Sweet Taste

naturally sweet foods

The sweet taste, as a naturally appealing element of our diets, requires little explanation. It is the flavor of sugars such as glucose, sucrose, fructose, maltose, and lactose. It can be found in many carbohydrates, fats, and proteins.1

But the sweet taste is often more subtle than we might initially imagine. For instance, rice and milk are predominantly sweet.

The Sweet Taste—at a Glance

Balances: Vata and Pitta
Aggravates: Kapha
Primary Elements: Earth and water
Virya (temperature): Cooling
Vipaka (post-digestive effect): Sweet
Gunas (associated qualities): Heavy, cold, oily, soft, relatively difficult to digest, grounding, building, nourishing
Associated Positive Emotions: Love, sharing, compassion, joy, happiness, bliss—the most sattvic of flavors
Emotions of Excess: Attachment, greed, possessiveness
Location on the Tongue: Front tip
Affinity for Organs: Thyroid, upper lungs
Most Affected Tissues: All seven tissues (dhatus)
Direction of Movement: Descending, stabilizing (activates apana vayu)
Additional Actions: Moistening, demulcent, emollient, expectorant


dr. vasant lad tongue illustration

© Vasant Lad 2 

Examples—Substances that Illustrate the Sweet Taste

Fruits Bananas, cantaloupe, dates, figs, mangos, melons, prunes
Vegetables Beets, carrots (cooked), cucumber, olives, sweet potatoes
Grains Corn, rice, wheat
Legumes Garbanzo beans, lentils (red), mung beans, navy beans, tofu, urad dal
Nuts & Seeds Almonds, cashews, coconut, pumpkin seeds
Dairy & Eggs Ghee, milk, eggs
Meat Beef, buffalo, pork, salmon
Sweeteners All
Spices & Flavorings Basil, bay leaf, caraway, cardamom, cinnamon, coriander, fennel, mint, nutmeg, saffron, tarragon, vanilla


The sweet taste benefits the mucus membranes throughout the body, including those lining the mouth, the lungs, the GI tract, the urinary tract, and the reproductive system.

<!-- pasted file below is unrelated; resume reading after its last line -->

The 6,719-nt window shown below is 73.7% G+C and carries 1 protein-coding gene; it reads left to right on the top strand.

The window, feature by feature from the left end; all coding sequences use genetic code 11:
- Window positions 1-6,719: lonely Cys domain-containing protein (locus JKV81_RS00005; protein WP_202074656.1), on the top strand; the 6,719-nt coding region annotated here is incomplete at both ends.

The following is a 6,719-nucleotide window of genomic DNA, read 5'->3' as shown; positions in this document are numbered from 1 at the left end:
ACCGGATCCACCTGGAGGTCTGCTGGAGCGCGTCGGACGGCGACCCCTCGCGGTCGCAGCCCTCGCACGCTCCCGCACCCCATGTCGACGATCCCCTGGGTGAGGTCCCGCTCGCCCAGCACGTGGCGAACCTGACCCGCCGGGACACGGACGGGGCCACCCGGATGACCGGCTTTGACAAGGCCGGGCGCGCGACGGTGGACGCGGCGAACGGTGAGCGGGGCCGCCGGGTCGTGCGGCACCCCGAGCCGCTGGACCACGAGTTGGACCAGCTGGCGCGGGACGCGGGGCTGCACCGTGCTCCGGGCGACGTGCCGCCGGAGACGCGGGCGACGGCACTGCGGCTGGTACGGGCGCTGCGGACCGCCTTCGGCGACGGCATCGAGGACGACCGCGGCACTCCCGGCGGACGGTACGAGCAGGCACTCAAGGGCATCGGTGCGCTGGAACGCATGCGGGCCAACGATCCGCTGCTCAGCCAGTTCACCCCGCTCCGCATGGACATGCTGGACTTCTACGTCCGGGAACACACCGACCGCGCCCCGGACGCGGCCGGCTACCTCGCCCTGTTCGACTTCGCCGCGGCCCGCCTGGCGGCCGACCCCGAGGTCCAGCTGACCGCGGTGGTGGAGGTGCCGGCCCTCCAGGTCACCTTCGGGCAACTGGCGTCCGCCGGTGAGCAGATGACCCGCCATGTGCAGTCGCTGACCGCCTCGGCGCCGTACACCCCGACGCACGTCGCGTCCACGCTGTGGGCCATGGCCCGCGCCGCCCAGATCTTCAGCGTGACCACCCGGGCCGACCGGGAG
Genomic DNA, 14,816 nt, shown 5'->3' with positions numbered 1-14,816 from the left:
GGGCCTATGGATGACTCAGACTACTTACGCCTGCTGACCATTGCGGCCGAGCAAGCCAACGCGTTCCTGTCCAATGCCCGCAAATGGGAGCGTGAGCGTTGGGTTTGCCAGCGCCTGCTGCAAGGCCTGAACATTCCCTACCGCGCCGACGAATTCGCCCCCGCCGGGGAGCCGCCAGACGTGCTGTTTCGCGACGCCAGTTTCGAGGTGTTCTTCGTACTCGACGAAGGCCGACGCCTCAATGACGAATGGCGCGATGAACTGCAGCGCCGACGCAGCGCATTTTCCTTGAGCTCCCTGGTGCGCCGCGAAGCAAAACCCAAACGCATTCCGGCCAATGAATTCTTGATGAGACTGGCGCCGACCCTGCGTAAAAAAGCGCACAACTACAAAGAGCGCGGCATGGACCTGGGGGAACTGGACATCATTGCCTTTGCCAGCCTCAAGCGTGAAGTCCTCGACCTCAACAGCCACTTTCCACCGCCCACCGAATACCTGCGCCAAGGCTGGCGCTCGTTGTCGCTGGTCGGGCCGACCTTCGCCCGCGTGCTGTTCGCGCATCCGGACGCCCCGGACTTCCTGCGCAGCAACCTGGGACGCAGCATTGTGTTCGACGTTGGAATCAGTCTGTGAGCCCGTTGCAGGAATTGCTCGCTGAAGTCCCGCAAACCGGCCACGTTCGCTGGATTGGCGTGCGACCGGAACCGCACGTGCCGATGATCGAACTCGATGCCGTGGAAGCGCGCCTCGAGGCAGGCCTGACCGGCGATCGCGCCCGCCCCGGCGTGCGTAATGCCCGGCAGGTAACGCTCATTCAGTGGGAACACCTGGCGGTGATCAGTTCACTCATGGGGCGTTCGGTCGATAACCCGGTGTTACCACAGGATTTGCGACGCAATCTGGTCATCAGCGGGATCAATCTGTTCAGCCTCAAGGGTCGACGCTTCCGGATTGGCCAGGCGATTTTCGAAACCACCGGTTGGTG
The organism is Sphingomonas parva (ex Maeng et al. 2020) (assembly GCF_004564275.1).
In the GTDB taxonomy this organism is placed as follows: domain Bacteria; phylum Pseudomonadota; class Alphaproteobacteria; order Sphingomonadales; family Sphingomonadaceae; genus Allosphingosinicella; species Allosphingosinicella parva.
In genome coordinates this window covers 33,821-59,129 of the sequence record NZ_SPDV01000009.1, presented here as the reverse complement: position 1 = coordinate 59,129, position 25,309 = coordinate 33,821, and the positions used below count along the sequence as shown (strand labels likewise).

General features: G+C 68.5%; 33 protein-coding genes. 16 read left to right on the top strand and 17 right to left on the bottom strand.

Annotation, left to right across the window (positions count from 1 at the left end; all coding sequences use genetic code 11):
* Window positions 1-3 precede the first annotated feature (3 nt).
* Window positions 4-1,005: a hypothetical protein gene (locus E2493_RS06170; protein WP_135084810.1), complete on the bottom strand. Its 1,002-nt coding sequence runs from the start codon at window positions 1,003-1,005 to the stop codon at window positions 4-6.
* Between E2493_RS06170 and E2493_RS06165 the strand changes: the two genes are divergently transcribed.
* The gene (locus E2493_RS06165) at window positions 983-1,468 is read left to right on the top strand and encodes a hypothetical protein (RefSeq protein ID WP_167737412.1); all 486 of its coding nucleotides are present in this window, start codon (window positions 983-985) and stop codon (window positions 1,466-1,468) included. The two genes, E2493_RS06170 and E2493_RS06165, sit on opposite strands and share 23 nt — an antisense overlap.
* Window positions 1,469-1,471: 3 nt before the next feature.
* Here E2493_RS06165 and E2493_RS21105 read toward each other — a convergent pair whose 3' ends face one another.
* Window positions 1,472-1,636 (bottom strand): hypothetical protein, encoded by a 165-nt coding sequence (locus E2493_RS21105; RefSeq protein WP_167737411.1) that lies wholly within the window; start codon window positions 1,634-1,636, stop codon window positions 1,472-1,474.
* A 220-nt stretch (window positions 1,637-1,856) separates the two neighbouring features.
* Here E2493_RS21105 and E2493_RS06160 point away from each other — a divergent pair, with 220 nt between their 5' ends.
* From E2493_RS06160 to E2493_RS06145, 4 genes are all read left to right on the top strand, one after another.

This taste is strengthening, nutritive, energizing, tonic, and soothing to the mind. In fact, the sweet taste is often used to enhance clarity and awareness in spiritual realms. It also has a sustained cooling effect on the body.

The sweet taste benefits the skin, hair, and complexion, hastens the repair of wounds, is pleasing to the senses, and lends melodious qualities to the voice. It also enhances the integrity of the immune system, improves longevity, and ultimately, increases ojas.3 4 

In Excess

It is tempting to overindulge in the sweet taste because it is so addictively pleasant. However, when overused, the sweet taste can smother the agni (digestive fire), diminish the appetite, or cause feelings of dampness, heaviness, laziness, and an excessive desire for sleep. Excessive sweet taste can also contribute to unhealthy cravings and greed.5


The sweet taste can exacerbate the situation if there is excess fat, excess kapha, or a high level of ama (natural toxins) in the system.


While mung beans, barley, and honey taste predominantly sweet, they do not tend to increase kapha and are actually thought to help balance excess moisture.6 



1 Pole, Sebastian. Ayurvedic Medicine: The Principles of Traditional Practice. London: Churchill Livingston, 2006. Print. 38-39, 63.

2 Lad, Vasant. Textbook of Ayurveda Vol I: Fundamental Principles of Ayurveda. Albuquerque: The Ayurvedic Press, 2002. Print. 241-244.

3 Ibid.

4 Pole.

5 Ibid.

6 Lad.

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